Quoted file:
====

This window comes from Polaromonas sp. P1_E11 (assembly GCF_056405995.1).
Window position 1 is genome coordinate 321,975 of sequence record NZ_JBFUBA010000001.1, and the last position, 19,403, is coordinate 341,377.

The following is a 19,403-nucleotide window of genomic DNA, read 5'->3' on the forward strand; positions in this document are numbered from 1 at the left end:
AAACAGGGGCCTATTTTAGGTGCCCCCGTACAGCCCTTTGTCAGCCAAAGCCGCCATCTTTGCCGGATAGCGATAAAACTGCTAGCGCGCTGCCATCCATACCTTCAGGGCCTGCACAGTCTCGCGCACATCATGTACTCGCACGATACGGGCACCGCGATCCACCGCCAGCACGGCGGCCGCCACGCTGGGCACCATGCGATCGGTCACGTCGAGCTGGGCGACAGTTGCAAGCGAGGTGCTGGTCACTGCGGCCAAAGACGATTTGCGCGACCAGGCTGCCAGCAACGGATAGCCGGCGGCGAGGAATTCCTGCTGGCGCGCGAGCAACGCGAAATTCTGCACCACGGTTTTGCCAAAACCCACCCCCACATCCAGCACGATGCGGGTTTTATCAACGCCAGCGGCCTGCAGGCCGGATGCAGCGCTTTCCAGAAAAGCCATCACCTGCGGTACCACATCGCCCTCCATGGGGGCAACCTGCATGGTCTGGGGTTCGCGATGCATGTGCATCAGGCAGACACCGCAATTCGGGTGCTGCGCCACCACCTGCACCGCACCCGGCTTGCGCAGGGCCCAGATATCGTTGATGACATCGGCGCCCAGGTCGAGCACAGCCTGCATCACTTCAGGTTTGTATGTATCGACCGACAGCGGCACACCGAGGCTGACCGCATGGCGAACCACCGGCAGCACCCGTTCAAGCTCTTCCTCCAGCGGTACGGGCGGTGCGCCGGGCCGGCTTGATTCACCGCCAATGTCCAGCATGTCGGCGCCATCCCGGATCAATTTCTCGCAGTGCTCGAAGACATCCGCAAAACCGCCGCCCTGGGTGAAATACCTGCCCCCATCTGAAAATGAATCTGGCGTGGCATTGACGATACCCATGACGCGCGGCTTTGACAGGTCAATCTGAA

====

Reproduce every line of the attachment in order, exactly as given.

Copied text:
This window comes from Polaromonas sp. P1_E11 (assembly GCF_056405995.1).
Window position 1 is genome coordinate 321,975 of sequence record NZ_JBFUBA010000001.1, and the last position, 19,403, is coordinate 341,377.

The following is a 19,403-nucleotide window of genomic DNA, read 5'->3' on the forward strand; positions in this document are numbered from 1 at the left end:
AAACAGGGGCCTATTTTAGGTGCCCCCGTACAGCCCTTTGTCAGCCAAAGCCGCCATCTTTGCCGGATAGCGATAAAACTGCTAGCGCGCTGCCATCCATACCTTCAGGGCCTGCACAGTCTCGCGCACATCATGTACTCGCACGATACGGGCACCGCGATCCACCGCCAGCACGGCGGCCGCCACGCTGGGCACCATGCGATCGGTCACGTCGAGCTGGGCGACAGTTGCAAGCGAGGTGCTGGTCACTGCGGCCAAAGACGATTTGCGCGACCAGGCTGCCAGCAACGGATAGCCGGCGGCGAGGAATTCCTGCTGGCGCGCGAGCAACGCGAAATTCTGCACCACGGTTTTGCCAAAACCCACCCCCACATCCAGCACGATGCGGGTTTTATCAACGCCAGCGGCCTGCAGGCCGGATGCAGCGCTTTCCAGAAAAGCCATCACCTGCGGTACCACATCGCCCTCCATGGGGGCAACCTGCATGGTCTGGGGTTCGCGATGCATGTGCATCAGGCAGACACCGCAATTCGGGTGCTGCGCCACCACCTGCACCGCACCCGGCTTGCGCAGGGCCCAGATATCGTTGATGACATCGGCGCCCAGGTCGAGCACAGCCTGCATCACTTCAGGTTTGTATGTATCGACCGACAGCGGCACACCGAGGCTGACCGCATGGCGAACCACCGGCAGCACCCGTTCAAGCTCTTCCTCCAGCGGTACGGGCGGTGCGCCGGGCCGGCTTGATTCACCGCCAATGTCCAGCATGTCGGCGCCATCCCGGATCAATTTCTCGCAGTGCTCGAAGACATCCGCAAAACCGCCGCCCTGGGTGAAATACCTGCCCCCATCTGAAAATGAATCTGGCGTGGCATTGACGATACCCATGACGCGCGGCTTTGACAGGTCAATCTGAA